Suppression of protein synthesis in the reperfused brain.
Brain ischemia and reperfusion produce profound protein synthesis alterations, the extent and persistence of which are dependent on the nature of the ischemia, the brain region, the cell layer within a region, and the particular proteins studied. After transient ischemia, most brain regions recover their protein synthesis capability; however, recovery in the selectively vulnerable areas is poor. It is unknown whether this phenomenon itself provokes or is a consequence of the process of neuronal death.
Protein synthesis suppression during ischemia is due to energy depletion, but this is quickly reversed upon recirculation. Reperfusion does not appear to damage DNA or transcription mechanisms, although there are changes in the profile of transcripts being made. Similarly, purified ribosomes isolated from reperfused brains can make the normal repertoire of proteins and heat-shock proteins. However, during early reperfusion, newly synthesized messenger RNAs appear to accumulate in the nucleus; this alteration in RNA handling could reflect disruption at any of several steps, including posttranscriptional processing, nuclear pore transport, cytoskeletal binding, or formation of the translation initiation complex. Another mechanism that may be responsible for protein synthesis suppression during late reperfusion is progressive membrane destruction, with consequent shifts in the concentration of ions crucial for ribosomal function.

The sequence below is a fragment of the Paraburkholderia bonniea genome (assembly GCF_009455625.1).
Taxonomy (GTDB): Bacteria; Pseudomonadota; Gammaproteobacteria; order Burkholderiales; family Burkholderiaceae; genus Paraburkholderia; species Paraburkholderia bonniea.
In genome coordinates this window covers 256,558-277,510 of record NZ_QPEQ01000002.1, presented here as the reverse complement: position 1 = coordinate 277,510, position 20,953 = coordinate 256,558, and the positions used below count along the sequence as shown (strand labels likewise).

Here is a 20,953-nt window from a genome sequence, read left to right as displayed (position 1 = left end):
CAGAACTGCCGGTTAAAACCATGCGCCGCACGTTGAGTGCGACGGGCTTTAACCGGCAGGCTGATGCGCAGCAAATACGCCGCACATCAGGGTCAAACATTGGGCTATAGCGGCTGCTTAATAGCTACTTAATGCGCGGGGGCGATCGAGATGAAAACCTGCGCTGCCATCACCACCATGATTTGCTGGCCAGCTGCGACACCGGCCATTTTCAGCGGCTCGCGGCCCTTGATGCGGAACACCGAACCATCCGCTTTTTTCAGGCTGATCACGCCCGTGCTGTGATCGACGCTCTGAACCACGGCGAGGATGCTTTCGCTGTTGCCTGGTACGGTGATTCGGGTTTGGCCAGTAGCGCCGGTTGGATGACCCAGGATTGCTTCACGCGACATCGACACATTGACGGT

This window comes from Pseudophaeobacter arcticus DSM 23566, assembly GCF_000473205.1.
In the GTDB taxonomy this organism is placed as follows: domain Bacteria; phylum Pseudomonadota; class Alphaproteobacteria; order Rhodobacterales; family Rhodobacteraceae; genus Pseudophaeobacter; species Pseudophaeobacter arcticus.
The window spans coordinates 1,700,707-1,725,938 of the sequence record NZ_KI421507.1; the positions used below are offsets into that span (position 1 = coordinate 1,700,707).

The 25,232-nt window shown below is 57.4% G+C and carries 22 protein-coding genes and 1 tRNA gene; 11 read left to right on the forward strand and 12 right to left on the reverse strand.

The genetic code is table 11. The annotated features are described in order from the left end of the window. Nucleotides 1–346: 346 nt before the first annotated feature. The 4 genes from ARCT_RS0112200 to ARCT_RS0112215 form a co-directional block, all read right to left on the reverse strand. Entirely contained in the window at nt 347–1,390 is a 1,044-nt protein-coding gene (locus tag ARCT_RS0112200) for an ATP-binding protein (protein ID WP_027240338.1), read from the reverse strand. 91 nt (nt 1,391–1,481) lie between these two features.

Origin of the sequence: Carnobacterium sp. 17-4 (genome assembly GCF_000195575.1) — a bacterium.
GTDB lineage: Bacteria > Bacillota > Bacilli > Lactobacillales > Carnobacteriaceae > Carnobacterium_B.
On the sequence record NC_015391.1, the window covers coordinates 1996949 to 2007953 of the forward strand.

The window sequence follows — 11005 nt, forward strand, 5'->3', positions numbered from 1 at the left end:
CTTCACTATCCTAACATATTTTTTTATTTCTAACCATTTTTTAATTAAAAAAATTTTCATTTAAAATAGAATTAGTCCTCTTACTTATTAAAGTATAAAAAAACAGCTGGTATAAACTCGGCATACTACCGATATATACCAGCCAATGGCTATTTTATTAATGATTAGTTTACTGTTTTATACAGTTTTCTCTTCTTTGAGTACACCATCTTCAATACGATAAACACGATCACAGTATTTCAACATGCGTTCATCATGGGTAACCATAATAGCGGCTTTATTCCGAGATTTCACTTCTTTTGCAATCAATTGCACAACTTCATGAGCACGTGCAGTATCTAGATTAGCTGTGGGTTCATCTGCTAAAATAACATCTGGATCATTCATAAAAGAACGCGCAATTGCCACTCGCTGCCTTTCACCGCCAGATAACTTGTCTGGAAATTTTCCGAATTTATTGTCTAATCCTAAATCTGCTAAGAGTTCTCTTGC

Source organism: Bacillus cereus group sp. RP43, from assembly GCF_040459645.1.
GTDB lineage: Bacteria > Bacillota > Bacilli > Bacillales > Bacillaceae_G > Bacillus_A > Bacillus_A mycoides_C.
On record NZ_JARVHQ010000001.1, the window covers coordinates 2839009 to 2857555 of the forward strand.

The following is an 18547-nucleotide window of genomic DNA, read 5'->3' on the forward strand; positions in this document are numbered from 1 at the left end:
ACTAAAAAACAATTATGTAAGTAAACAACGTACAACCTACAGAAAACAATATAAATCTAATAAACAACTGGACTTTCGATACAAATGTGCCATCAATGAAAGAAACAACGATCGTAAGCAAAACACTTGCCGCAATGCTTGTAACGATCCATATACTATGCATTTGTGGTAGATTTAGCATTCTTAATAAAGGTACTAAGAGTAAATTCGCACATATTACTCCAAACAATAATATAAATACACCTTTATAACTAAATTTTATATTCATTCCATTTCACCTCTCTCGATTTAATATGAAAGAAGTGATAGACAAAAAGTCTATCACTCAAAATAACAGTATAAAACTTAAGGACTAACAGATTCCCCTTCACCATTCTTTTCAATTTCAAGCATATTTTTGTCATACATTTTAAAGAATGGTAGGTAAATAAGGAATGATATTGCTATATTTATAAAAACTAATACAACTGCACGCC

Protein synthesis suppression after ischemia likely involves a progression of multiple mechanisms during reperfusion. Although the recent work reviewed here offers new insight into the potential mechanisms disrupting protein synthesis, detailed understanding will require further investigation.
- Copyright © 1993 by American Heart Association